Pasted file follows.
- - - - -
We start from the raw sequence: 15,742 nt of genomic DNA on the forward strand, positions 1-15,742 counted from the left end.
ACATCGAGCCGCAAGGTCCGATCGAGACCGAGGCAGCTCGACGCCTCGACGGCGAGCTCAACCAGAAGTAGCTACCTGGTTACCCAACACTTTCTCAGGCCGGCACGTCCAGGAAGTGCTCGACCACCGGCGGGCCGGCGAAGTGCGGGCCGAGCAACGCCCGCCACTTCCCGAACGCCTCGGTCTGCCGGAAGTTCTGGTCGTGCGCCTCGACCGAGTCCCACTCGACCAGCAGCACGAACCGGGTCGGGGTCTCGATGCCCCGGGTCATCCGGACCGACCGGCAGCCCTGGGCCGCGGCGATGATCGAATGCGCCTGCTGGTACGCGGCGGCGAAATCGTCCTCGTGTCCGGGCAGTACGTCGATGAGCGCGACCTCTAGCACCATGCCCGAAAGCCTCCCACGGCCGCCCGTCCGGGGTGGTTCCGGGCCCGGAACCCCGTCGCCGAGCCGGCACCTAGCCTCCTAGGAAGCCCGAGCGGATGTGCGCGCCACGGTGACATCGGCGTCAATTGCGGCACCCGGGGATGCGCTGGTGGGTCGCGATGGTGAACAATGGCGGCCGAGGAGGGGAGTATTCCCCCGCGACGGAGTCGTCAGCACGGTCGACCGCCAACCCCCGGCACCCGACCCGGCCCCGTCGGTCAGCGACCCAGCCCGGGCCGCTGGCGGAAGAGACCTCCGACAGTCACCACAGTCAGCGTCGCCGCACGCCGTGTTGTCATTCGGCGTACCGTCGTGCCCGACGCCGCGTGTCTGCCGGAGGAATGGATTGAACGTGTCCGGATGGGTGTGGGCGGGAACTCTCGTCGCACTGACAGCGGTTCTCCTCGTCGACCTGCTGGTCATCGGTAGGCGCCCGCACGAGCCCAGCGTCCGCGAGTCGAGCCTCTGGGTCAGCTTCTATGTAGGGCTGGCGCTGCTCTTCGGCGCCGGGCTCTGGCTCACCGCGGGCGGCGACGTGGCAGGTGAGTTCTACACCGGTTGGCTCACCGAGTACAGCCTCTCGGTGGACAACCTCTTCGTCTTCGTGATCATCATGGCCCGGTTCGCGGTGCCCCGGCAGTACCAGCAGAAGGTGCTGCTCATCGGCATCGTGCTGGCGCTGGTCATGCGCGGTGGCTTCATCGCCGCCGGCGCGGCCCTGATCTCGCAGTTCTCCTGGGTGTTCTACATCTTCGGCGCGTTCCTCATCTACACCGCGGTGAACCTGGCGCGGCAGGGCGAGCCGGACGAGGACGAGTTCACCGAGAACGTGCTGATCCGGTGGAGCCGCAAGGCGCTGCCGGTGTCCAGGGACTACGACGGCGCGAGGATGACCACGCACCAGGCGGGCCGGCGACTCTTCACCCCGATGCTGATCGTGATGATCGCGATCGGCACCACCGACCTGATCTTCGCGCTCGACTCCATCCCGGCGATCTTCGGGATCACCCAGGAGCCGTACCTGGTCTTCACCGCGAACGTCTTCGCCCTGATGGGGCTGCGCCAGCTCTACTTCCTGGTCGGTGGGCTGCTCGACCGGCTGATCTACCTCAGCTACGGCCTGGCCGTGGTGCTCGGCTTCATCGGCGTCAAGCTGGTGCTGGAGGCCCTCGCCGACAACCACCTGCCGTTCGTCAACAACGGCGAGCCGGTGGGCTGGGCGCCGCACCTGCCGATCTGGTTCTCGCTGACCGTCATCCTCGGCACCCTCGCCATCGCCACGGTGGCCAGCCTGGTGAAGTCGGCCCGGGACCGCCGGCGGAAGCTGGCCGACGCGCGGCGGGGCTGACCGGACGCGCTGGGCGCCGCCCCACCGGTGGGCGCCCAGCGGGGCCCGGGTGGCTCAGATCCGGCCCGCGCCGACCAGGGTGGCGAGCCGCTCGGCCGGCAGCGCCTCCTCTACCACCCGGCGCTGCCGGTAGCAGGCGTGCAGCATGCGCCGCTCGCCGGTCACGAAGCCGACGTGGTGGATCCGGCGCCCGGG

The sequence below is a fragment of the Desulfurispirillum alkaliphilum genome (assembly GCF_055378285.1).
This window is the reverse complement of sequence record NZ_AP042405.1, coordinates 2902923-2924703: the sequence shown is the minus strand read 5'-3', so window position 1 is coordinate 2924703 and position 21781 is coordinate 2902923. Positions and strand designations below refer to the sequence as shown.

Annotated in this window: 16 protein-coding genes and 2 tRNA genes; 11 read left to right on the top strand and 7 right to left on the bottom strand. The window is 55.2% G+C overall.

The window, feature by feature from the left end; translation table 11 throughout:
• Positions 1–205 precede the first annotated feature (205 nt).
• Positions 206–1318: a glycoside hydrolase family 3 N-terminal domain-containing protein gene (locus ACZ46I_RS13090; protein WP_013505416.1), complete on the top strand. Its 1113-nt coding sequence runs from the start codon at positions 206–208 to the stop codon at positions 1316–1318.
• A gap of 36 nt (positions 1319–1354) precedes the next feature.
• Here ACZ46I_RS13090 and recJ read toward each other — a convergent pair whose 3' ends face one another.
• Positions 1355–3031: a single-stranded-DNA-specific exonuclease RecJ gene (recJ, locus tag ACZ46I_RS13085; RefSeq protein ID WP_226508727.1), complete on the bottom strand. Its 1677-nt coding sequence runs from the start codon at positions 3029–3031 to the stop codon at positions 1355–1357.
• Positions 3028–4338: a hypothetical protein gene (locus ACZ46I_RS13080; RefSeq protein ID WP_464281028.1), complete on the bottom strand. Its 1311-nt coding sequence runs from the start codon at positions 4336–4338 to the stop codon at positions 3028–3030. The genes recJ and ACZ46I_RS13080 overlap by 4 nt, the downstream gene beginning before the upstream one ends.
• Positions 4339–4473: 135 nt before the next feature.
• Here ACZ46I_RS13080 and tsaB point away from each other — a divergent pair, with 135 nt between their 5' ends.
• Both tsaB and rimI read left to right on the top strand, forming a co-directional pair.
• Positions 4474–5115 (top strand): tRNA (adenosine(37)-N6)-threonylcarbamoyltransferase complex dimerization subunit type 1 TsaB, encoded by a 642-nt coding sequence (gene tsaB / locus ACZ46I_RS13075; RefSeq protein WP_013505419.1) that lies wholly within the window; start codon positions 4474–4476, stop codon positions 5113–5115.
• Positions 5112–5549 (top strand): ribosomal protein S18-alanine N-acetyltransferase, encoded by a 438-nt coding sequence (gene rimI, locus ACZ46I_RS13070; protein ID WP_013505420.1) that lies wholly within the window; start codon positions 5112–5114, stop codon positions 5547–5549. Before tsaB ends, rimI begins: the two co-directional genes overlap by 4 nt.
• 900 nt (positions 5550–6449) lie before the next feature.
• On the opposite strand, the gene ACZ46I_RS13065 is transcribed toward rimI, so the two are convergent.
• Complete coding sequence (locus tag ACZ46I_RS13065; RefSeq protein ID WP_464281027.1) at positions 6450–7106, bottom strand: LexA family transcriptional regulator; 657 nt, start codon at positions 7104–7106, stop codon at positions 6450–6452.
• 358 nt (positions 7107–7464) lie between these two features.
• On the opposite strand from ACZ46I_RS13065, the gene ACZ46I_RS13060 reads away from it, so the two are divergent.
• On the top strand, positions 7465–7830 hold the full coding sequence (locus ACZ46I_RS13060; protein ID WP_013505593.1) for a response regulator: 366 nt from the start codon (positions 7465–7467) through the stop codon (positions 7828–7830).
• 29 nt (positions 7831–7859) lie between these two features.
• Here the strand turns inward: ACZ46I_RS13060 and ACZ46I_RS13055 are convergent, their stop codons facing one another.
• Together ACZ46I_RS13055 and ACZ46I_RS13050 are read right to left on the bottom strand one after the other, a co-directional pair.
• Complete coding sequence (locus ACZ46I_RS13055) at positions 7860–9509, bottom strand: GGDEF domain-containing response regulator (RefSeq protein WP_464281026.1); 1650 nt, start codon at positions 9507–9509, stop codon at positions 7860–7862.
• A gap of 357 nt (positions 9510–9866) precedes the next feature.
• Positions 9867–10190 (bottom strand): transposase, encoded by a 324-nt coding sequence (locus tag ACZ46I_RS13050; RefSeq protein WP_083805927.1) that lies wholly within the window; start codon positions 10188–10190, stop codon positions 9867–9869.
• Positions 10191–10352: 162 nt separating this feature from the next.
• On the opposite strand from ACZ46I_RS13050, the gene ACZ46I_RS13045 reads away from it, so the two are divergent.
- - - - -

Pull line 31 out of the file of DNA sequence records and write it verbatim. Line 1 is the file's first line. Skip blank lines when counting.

• On the opposite strand from ACZ46I_RS13050, the gene ACZ46I_RS13045 reads away from it, so the two are divergent.